|Shares Out. (in M):||7||P/E||8||7.7|
|Market Cap (in $M):||287||P/FCF||8||7.7|
|Net Debt (in $M):||-76||EBIT||43||45|
Nacco Industries (NC) has been written-up a number of time between 2001 and today. Although "Nacco" stands for "North American Coal Company", VIC interest was generally in the operations and spin-offs of NC's non-coal subsidiaries Hyster-Yale and Hamilton Beach. However, in 2001, there was interest in NC's coal operations as natural gas was trading at $7.00. (Oh, for the good old days!) The stock is extremely illiquid so this idea is only appropriate for PA's.
NC conducts mining operations at nine surface mines. All but one of these mines is operated pusuant to a "management fee" agreement under which NC operates the mines but the customer pays for the capital and operating costs. NC gets a fee on the coal delivered to the customers power plant. These power plants are adjacent to the mine which allows for cheap, efficient fuel delivery. The results of these "mine mouth" facilities are accounted for as "earnings of unconsolidated mines". In 2018 these mines delivered 38.5 million tons of coal versus 37.2 million tons in 2017. This is not a growth business, but it is a highly profitable business with revenues of $65 million in 2018 against $61.4 million in 2017. The company's single consolidated mine is the Red Hills Mine operated by the Mississippi Lignite Mining Company subsidiary. It delivered 3 million tons of coal in 2018 versus 2.4 million tons in 2017. NC generates a royalty fees from gas and oil wells drilled on their properties. Royalties brought in $17.5 million in 2018 versus $12.8 million in 2017. In addition to its coal operations, NC operates draglines for the aggregates industry. It is a small and slow growth business with 8 customers at 18 quarries utililizing 24 draglines. Last, NC is attempting to grow its "Mitigation Resources" business which remediates closed mining sites.
None of this is terribly exciting, but the results are quite good. In 2018 NC generated $54.6 million of gross operating cash. Capital expenditures were $18.4 million, leaving net after-tax cash flow of $36.2 million or $5.17 per share. Management expects 2019 results to improve.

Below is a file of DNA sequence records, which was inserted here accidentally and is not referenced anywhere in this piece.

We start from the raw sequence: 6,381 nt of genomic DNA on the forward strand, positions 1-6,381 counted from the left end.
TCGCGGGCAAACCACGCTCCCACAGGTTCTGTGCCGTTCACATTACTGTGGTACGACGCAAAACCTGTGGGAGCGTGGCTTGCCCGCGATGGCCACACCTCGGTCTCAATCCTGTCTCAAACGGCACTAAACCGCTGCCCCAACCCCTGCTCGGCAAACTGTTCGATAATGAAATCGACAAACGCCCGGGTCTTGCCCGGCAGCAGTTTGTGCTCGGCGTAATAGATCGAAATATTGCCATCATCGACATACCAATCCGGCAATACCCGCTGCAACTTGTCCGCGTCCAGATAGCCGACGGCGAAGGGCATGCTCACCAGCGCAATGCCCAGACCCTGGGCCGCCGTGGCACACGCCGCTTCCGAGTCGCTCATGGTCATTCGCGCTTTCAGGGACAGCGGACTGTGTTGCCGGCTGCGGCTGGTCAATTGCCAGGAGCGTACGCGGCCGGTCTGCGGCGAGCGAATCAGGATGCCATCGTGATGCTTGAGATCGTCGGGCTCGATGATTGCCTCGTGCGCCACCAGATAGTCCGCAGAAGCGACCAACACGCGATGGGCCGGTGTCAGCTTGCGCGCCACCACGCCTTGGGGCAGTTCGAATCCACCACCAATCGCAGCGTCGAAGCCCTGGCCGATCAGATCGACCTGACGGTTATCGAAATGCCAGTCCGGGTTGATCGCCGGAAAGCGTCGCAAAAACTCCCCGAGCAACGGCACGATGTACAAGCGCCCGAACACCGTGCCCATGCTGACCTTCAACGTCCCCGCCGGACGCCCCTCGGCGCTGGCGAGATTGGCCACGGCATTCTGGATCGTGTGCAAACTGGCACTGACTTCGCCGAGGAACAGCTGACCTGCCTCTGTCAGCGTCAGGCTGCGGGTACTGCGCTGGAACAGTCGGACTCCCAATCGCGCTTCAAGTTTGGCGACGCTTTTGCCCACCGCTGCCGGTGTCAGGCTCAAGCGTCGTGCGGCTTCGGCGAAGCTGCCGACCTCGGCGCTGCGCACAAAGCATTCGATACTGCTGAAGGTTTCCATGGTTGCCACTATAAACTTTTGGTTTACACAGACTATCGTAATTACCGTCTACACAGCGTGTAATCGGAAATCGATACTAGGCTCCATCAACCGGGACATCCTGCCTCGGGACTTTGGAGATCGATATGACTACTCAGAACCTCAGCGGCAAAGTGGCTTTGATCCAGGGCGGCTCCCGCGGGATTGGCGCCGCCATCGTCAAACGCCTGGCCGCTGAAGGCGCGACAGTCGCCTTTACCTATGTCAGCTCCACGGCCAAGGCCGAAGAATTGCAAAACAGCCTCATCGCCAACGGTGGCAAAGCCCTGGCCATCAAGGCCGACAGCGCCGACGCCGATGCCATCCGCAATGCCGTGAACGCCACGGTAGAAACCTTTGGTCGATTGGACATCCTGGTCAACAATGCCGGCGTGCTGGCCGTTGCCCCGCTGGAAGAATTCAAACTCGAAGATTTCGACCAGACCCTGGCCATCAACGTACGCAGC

Shares outstanding - 7,000,000
Market cap @ $41/share - $287,000,000
Cash - $85,000,000
Debt - $10,000,000
Net enterprise value - $212,000,000
Earnings yield to stockholders - 17.1%
NC pays an annual dividend of $0.66, 1.6% on a $41 a share market price.
NC was incorporated in 1913. There are two classes of stock outstanding - A & B shares. There are 5,417,633 A shares outstanding which are entitled to one vote per share. There are 1,568,810 B shares outstanding. The B shares are entitled to 10 votes per share. The Taplin and Rankin families, whose forebears founded NC, own the B shares and have the class pretty well tied up legally. There will not be any corporate changes without their approval. The former president of NC was Alfred Rankin who still sits on the BOD at 77 years of age. He was an intelligent and capable leader who diversified the coal business into Hyster-Yale and Hamilton Beach and then oversaw their divestitures. At the present time a professional manager, Alfred Butler, leads the company. With equity values high, it seems unlikely to me that NC will diversify. As a consequence, NC will pay off its $10 million of debt, accumulate cash and slowly repurchase shares if they can be had at a reasonable price. In February, 2018 a $25 million stock repurchse program was authorized. As of 12/31/2018, the company had repurchased 28,680 shares at an average price of $33.28.
There are two risks here that I see.
1) Coal is dying business and no matter how clever this structure is, it is still a dying business.
2) The family does something foolish.
NC is a simple cash generating business that should be worth more every year.